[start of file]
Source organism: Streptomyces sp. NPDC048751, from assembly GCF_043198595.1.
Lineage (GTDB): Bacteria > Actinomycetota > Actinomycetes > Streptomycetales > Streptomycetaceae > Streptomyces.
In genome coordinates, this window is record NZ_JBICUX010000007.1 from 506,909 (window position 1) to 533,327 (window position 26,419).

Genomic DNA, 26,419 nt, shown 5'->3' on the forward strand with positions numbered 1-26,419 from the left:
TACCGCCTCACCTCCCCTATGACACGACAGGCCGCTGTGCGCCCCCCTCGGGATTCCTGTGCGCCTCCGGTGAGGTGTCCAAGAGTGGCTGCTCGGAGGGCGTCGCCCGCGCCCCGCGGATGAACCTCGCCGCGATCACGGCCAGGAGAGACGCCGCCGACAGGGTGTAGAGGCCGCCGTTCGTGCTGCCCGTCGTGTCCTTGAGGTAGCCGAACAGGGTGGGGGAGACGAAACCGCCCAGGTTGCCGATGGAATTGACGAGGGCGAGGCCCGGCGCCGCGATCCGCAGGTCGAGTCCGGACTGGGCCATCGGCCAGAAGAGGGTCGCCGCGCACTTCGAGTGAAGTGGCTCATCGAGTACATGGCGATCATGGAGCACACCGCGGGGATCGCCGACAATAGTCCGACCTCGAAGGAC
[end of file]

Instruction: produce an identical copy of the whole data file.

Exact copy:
Source organism: Streptomyces sp. NPDC048751, from assembly GCF_043198595.1.
Lineage (GTDB): Bacteria > Actinomycetota > Actinomycetes > Streptomycetales > Streptomycetaceae > Streptomyces.
In genome coordinates, this window is record NZ_JBICUX010000007.1 from 506,909 (window position 1) to 533,327 (window position 26,419).

Genomic DNA, 26,419 nt, shown 5'->3' on the forward strand with positions numbered 1-26,419 from the left:
TACCGCCTCACCTCCCCTATGACACGACAGGCCGCTGTGCGCCCCCCTCGGGATTCCTGTGCGCCTCCGGTGAGGTGTCCAAGAGTGGCTGCTCGGAGGGCGTCGCCCGCGCCCCGCGGATGAACCTCGCCGCGATCACGGCCAGGAGAGACGCCGCCGACAGGGTGTAGAGGCCGCCGTTCGTGCTGCCCGTCGTGTCCTTGAGGTAGCCGAACAGGGTGGGGGAGACGAAACCGCCCAGGTTGCCGATGGAATTGACGAGGGCGAGGCCCGGCGCCGCGATCCGCAGGTCGAGTCCGGACTGGGCCATCGGCCAGAAGAGGGTCGCCGCGCACTTCGAGTGAAGTGGCTCATCGAGTACATGGCGATCATGGAGCACACCGCGGGGATCGCCGACAATAGTCCGACCTCGAAGGAC